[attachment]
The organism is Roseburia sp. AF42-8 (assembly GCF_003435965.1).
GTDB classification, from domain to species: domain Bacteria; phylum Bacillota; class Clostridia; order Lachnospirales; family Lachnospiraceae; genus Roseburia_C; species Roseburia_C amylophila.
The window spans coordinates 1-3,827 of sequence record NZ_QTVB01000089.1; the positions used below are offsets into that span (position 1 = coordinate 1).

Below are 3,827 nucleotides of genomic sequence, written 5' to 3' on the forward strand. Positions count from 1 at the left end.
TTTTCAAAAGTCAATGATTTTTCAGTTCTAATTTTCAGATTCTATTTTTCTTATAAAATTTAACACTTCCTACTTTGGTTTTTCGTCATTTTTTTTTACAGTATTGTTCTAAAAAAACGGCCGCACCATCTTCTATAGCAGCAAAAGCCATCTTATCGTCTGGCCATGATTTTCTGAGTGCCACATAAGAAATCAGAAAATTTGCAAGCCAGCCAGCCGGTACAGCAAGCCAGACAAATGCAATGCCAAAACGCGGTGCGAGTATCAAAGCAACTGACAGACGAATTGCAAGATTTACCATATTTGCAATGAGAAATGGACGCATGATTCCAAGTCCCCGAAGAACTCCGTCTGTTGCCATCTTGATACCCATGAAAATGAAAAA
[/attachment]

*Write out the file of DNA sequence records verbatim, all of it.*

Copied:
The organism is Roseburia sp. AF42-8 (assembly GCF_003435965.1).
GTDB classification, from domain to species: domain Bacteria; phylum Bacillota; class Clostridia; order Lachnospirales; family Lachnospiraceae; genus Roseburia_C; species Roseburia_C amylophila.
The window spans coordinates 1-3,827 of sequence record NZ_QTVB01000089.1; the positions used below are offsets into that span (position 1 = coordinate 1).

Below are 3,827 nucleotides of genomic sequence, written 5' to 3' on the forward strand. Positions count from 1 at the left end.
TTTTCAAAAGTCAATGATTTTTCAGTTCTAATTTTCAGATTCTATTTTTCTTATAAAATTTAACACTTCCTACTTTGGTTTTTCGTCATTTTTTTTTACAGTATTGTTCTAAAAAAACGGCCGCACCATCTTCTATAGCAGCAAAAGCCATCTTATCGTCTGGCCATGATTTTCTGAGTGCCACATAAGAAATCAGAAAATTTGCAAGCCAGCCAGCCGGTACAGCAAGCCAGACAAATGCAATGCCAAAACGCGGTGCGAGTATCAAAGCAACTGACAGACGAATTGCAAGATTTACCATATTTGCAATGAGAAATGGACGCATGATTCCAAGTCCCCGAAGAACTCCGTCTGTTGCCATCTTGATACCCATGAAAATGAAAAA